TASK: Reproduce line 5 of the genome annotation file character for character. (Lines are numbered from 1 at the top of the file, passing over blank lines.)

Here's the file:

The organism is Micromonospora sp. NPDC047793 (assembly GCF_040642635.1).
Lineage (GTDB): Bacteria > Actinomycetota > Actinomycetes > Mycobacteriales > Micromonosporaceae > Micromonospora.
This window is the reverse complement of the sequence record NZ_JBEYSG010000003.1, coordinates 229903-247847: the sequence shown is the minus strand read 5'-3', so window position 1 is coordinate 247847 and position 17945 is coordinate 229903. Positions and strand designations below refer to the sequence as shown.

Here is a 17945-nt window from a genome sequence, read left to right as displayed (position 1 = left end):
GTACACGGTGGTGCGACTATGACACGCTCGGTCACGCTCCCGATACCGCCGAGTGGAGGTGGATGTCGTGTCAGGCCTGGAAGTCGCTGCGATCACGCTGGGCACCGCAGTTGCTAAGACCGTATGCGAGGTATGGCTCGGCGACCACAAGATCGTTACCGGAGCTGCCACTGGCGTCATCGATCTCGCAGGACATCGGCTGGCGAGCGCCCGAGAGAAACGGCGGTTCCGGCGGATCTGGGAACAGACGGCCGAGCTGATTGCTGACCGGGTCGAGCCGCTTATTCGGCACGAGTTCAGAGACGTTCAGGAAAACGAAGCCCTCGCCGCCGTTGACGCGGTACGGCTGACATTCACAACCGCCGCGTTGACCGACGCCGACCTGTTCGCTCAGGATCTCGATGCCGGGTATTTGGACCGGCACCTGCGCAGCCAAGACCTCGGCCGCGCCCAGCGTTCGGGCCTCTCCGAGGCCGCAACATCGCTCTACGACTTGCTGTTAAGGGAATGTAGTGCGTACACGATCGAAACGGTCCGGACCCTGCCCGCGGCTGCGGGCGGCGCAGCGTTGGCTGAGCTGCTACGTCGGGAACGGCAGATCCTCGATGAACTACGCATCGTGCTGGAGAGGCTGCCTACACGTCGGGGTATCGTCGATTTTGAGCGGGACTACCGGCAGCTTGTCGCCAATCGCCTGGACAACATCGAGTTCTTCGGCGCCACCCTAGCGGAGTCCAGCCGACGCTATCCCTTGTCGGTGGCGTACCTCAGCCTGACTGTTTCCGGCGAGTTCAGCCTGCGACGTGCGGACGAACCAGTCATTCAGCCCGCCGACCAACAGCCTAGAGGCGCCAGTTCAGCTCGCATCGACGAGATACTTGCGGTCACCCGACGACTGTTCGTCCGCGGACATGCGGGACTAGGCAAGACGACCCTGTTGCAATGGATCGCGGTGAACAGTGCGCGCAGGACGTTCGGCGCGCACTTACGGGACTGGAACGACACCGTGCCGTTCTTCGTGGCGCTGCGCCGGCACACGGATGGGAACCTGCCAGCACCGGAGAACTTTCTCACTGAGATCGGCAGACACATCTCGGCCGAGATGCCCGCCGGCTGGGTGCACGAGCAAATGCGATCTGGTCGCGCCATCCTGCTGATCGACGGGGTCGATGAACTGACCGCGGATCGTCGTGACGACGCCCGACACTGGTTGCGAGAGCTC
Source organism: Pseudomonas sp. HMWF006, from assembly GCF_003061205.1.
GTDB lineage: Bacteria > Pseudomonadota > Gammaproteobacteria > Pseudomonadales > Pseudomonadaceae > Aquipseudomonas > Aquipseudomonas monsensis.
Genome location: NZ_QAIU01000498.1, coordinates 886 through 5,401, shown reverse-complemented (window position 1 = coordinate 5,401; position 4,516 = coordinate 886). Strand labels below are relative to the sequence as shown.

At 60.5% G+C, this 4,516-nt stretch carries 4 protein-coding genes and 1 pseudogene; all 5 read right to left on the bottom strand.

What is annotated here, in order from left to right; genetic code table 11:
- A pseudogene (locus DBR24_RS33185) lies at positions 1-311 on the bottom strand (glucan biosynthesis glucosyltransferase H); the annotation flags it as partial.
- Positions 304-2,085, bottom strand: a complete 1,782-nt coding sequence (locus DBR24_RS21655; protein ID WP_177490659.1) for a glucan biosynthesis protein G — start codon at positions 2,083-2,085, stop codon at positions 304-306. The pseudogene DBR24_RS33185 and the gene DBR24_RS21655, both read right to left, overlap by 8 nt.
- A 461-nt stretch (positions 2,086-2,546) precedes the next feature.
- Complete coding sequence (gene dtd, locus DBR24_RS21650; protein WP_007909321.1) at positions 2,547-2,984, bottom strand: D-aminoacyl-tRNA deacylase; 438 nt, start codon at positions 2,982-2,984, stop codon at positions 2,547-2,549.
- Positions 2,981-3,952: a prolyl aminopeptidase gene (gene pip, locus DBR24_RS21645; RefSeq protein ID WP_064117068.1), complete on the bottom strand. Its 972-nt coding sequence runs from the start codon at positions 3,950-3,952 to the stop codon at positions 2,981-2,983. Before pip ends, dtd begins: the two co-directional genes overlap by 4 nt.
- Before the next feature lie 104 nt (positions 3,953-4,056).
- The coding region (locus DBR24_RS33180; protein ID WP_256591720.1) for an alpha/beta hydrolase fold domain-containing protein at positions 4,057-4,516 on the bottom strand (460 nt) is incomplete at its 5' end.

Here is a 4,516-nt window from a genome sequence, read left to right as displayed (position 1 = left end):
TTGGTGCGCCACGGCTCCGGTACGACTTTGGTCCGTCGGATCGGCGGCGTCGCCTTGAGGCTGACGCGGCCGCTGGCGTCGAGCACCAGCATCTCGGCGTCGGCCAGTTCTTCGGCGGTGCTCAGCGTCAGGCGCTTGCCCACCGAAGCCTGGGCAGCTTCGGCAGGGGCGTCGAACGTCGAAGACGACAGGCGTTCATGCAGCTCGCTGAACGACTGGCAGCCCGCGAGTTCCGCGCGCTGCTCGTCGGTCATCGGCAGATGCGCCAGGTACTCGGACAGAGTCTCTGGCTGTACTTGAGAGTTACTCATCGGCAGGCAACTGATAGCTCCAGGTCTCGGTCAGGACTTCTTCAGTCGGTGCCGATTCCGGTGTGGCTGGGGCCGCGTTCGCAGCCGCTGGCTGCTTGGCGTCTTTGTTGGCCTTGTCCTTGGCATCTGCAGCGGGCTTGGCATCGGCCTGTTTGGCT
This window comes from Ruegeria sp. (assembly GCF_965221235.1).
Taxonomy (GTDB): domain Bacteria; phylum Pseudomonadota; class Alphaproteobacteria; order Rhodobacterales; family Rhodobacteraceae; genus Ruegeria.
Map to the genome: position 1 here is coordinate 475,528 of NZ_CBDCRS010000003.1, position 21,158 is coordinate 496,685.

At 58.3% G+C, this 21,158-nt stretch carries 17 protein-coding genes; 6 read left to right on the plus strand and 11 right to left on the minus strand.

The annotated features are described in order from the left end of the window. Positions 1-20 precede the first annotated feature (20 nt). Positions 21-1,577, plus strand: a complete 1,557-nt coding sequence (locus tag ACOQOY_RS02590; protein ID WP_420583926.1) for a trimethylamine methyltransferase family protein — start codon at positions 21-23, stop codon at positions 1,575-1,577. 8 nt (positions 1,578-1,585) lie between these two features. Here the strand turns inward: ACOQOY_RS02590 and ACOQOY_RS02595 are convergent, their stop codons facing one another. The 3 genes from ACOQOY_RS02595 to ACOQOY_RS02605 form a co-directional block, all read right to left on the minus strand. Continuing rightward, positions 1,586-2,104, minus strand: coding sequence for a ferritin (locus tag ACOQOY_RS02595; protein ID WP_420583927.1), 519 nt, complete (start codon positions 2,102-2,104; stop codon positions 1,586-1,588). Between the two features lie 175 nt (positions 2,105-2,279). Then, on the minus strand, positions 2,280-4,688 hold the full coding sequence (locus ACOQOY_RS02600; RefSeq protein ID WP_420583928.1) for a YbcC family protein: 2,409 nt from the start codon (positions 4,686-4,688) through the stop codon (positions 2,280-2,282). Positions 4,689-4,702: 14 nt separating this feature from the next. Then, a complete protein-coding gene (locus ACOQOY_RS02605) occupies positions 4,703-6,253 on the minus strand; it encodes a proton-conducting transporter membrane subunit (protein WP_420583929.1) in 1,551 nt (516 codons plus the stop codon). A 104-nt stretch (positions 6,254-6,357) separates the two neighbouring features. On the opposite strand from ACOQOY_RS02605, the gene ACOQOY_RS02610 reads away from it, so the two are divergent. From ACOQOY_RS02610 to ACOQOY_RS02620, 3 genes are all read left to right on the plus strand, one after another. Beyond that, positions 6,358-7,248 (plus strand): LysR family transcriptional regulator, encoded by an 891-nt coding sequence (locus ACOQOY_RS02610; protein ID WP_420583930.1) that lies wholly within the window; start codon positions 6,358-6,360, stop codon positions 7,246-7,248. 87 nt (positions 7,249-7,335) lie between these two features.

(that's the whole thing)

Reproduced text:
GTACACGGTGGTGCGACTATGACACGCTCGGTCACGCTCCCGATACCGCCGAGTGGAGGTGGATGTCGTGTCAGGCCTGGAAGTCGCTGCGATCACGCTGGGCACCGCAGTTGCTAAGACCGTATGCGAGGTATGGCTCGGCGACCACAAGATCGTTACCGGAGCTGCCACTGGCGTCATCGATCTCGCAGGACATCGGCTGGCGAGCGCCCGAGAGAAACGGCGGTTCCGGCGGATCTGGGAACAGACGGCCGAGCTGATTGCTGACCGGGTCGAGCCGCTTATTCGGCACGAGTTCAGAGACGTTCAGGAAAACGAAGCCCTCGCCGCCGTTGACGCGGTACGGCTGACATTCACAACCGCCGCGTTGACCGACGCCGACCTGTTCGCTCAGGATCTCGATGCCGGGTATTTGGACCGGCACCTGCGCAGCCAAGACCTCGGCCGCGCCCAGCGTTCGGGCCTCTCCGAGGCCGCAACATCGCTCTACGACTTGCTGTTAAGGGAATGTAGTGCGTACACGATCGAAACGGTCCGGACCCTGCCCGCGGCTGCGGGCGGCGCAGCGTTGGCTGAGCTGCTACGTCGGGAACGGCAGATCCTCGATGAACTACGCATCGTGCTGGAGAGGCTGCCTACACGTCGGGGTATCGTCGATTTTGAGCGGGACTACCGGCAGCTTGTCGCCAATCGCCTGGACAACATCGAGTTCTTCGGCGCCACCCTAGCGGAGTCCAGCCGACGCTATCCCTTGTCGGTGGCGTACCTCAGCCTGACTGTTTCCGGCGAGTTCAGCCTGCGACGTGCGGACGAACCAGTCATTCAGCCCGCCGACCAACAGCCTAGAGGCGCCAGTTCAGCTCGCATCGACGAGATACTTGCGGTCACCCGACGACTGTTCGTCCGCGGACATGCGGGACTAGGCAAGACGACCCTGTTGCAATGGATCGCGGTGAACAGTGCGCGCAGGACGTTCGGCGCGCACTTACGGGACTGGAACGACACCGTGCCGTTCTTCGTGGCGCTGCGCCGGCACACGGATGGGAACCTGCCAGCACCGGAGAACTTTCTCACTGAGATCGGCAGACACATCTCGGCCGAGATGCCCGCCGGCTGGGTGCACGAGCAAATGCGATCTGGTCGCGCCATCCTGCTGATCGACGGGGTCGATGAACTGACCGCGGATCGTCGTGACGACGCCCGACACTGGTTGCGAGAGCTC